Mundo Sin Fin - Opening #1

Below are two of the opening themes to "Mundo Sin Fin" (World Without End) written by Nathan Postell IV under the pen name Nicolas Coatza (pronounced  kwät-zäh) . It is my goal that once the final editing of the screenplay is complete, to begin shopping the novela to production companies such as Tyler Perry Productions and Grupo Televisa, a Mexican mass media company and the largest media organization in Latin America. (Go big or go home, right?)

Mundo Sin Fin - Opening #2

Mundo Sin Fin - Overview

Dra. Elizabet Villalobos-LaBeija has money, enemies, poison and power. This story will not end well.

Elizabet Villalobos-LaBeija, is the matriarch of New Orleans' richest and most influential Latino families. She is a strong, competent woman, incredibly quick with a quip and an accomplished Doctor. In addition to running a community hospital that specializes in providing services to low-income families, Elizabet is a regular fixture in New Orleans' social and charity scene. For many in the community, Elizabet, her husband, Andres and their three sons Sebastian, Dante and JoseMaría, serve as sterling examples of what it means to come from a "good family." 

To outside observers, the Villalobos-LaBeija's have it all.

Most New Orleanians don't know about Elizabet's tortured past as a child in Mexico. They do not know that Elizabet is the beloved, accomplished and mentally unstable daughter of Don Ibrahim LaBeija - one of the most powerful and dangerous men in the fictional town of Gaviano, Mexico.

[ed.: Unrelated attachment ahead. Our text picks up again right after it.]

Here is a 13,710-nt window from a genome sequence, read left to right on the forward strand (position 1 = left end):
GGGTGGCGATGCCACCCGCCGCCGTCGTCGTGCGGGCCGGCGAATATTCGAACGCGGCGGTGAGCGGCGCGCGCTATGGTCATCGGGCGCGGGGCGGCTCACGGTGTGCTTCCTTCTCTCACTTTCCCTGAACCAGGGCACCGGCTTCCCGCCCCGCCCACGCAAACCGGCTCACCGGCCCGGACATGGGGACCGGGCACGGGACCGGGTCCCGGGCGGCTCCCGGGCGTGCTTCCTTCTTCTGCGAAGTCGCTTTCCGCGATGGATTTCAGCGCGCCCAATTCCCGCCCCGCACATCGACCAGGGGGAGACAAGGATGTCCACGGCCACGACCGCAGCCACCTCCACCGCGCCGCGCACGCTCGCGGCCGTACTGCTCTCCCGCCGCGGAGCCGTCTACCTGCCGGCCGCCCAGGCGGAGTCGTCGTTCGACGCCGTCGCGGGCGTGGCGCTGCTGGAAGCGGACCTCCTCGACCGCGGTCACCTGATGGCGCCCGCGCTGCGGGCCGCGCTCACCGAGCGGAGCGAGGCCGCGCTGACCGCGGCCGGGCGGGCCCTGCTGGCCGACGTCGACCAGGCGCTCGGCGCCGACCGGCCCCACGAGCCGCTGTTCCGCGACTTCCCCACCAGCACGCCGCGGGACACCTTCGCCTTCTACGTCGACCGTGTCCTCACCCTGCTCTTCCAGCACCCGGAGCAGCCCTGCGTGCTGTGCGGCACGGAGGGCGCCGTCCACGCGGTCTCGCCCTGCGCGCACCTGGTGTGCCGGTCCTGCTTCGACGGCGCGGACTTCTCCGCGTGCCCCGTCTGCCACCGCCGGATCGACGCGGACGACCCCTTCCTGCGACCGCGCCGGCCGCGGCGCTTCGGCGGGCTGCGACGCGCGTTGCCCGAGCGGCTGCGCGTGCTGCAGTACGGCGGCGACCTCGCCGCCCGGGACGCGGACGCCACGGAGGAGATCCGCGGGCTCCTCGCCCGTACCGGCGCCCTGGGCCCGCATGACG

Those that covet her life don't realize that Elizabet struggles with her need to maintain control over her husband, Andres, a serial adulterer unable to remain faithful. 

Her fellow New Orleanians don't realize that her eldest son Sebastian is secretly struggling with drug addiction, her middle son Dante, after years of feeling isolated from the ideals of his family uses religion as an escape and that their youngest son, JoseMaría, a hopeful, loving (and to Doctora's dismay) homosexual is in love with Bobby, an African American man several rungs below the Villalobos-LaBeija social ladder.

As time goes on, her sons grow and her husbands inability to be faithful shows no end, Elizabet finds it is difficult to control her family as she once did. 

Family secrets will be exposed, opening up old psychological wounds, pain and emotions with New Orleans and Mexico as dangerous backdrops.

Unlike many current telenovelas that only feature Hispanic characters, Mundo Sin Fin draws on the "small world theory" and includes central characters that are African American, Middle Eastern and South East Asian, their characters and storylines interwoven with the Villalobos-LaBeija family

Although Mundo Sin Fin follows the telenovela style of writing, this story is a unique blend of drama, danger, intrigue, chaos and zemblanity.